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Protein kinase C switches the Raf kinase inhibitor from Raf-1 to GRK-2.

Nature | Dec 4, 2003

Feedback inhibition is a fundamental principle in signal transduction allowing rapid adaptation to different stimuli. In mammalian cells, the major feedback inhibitor for G-protein-coupled receptors (GPCR) is G-protein-coupled receptor kinase 2 (GRK-2), which phosphorylates activated receptors, uncouples them from G proteins and initiates their internalization. The functions of GRK-2 are indispensable and need to be tightly controlled. Dysregulation promotes disorders such as hypertension or heart failure. In our search for a control mechanism for this vital kinase, here we show that the Raf kinase inhibitor protein (RKIP) is a physiological inhibitor of GRK-2. After stimulation of GPCR, RKIP dissociates from its known target, Raf-1 (refs 6-8), to associate with GRK-2 and block its activity. This switch is triggered by protein kinase C (PKC)-dependent phosphorylation of the RKIP on serine 153. The data delineate a new principle in signal transduction: by activating PKC, the incoming receptor signal is enhanced both by removing an inhibitor from Raf-1 and by blocking receptor internalization. A physiological role for this mechanism is shown in cardiomyocytes in which the downregulation of RKIP restrains beta-adrenergic signalling and contractile activity.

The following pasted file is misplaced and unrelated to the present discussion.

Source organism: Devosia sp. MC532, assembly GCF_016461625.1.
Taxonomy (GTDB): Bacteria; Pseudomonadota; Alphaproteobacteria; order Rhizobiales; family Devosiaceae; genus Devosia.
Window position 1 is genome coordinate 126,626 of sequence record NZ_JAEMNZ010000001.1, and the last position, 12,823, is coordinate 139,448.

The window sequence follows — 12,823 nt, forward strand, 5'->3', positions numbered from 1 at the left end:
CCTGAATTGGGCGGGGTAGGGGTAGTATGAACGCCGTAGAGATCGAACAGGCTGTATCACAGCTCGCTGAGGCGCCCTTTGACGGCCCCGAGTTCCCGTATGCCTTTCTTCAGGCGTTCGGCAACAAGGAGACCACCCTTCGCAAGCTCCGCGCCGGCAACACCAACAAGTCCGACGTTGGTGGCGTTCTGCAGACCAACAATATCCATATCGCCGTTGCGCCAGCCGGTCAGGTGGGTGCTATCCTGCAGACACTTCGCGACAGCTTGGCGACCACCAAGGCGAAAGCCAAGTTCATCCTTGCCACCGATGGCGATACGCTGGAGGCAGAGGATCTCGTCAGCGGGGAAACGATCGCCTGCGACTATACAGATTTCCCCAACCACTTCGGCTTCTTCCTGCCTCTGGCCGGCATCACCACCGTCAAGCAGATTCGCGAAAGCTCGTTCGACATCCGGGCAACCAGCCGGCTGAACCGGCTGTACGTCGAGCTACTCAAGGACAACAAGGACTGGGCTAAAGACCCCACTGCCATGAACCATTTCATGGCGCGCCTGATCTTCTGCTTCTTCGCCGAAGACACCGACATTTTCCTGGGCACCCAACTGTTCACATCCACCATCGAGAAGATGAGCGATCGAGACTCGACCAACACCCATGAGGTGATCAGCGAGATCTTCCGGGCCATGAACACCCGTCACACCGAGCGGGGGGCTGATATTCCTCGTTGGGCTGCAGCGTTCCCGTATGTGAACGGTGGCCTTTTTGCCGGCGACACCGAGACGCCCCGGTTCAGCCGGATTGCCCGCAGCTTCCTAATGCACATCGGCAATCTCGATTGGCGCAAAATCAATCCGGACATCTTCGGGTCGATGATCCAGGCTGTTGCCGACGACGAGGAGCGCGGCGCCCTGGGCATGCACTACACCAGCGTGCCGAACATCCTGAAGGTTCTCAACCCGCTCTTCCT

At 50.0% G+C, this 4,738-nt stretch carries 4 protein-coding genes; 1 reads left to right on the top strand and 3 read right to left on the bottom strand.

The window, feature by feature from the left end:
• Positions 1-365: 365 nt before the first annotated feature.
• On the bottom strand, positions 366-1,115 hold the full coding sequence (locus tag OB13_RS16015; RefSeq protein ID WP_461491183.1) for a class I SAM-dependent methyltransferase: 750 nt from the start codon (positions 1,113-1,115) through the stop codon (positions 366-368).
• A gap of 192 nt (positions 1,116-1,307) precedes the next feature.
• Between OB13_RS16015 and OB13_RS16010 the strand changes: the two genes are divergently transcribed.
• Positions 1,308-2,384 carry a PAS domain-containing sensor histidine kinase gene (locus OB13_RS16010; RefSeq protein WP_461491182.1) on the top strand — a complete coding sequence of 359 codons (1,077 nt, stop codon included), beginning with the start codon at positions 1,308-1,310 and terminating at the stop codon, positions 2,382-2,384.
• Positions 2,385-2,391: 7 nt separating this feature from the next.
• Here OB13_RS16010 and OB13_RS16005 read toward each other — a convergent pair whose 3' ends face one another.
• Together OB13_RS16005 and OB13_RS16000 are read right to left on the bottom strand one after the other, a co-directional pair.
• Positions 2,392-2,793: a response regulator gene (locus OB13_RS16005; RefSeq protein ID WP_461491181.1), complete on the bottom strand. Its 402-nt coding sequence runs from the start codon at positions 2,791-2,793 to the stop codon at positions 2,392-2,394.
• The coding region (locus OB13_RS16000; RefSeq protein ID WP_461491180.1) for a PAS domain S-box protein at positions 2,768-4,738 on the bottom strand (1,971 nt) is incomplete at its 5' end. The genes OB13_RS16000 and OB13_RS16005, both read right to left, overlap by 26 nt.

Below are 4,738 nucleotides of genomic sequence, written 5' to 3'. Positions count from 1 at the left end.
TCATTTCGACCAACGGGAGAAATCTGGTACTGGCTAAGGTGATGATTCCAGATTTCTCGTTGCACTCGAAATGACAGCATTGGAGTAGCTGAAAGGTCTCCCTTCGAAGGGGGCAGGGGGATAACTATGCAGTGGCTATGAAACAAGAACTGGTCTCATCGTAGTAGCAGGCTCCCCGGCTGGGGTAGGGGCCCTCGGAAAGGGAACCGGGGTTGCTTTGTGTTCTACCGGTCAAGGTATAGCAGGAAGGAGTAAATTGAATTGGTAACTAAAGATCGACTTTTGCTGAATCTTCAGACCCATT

Pubmed ID: 14654844 RIS Download

Mesh terms: Androgen-Binding Protein | Animals | Brain | Carrier Proteins | Cell Line | Cyclic AMP-Dependent Protein Kinases | Enzyme Inhibitors | G-Protein-Coupled Receptor Kinase 2 | G-Protein-Coupled Receptor Kinase 3 | Humans | Mice | Myocytes, Cardiac | Phosphatidylethanolamine Binding Protein | Phospholipid Transfer Proteins | Phosphorylation | Precipitin Tests | Prostatein | Protein Binding | Protein Kinase C | Proto-Oncogene Proteins c-raf | RNA Interference | Rats | Secretoglobins | Signal Transduction | Substrate Specificity | Uteroglobin | beta-Adrenergic Receptor Kinases

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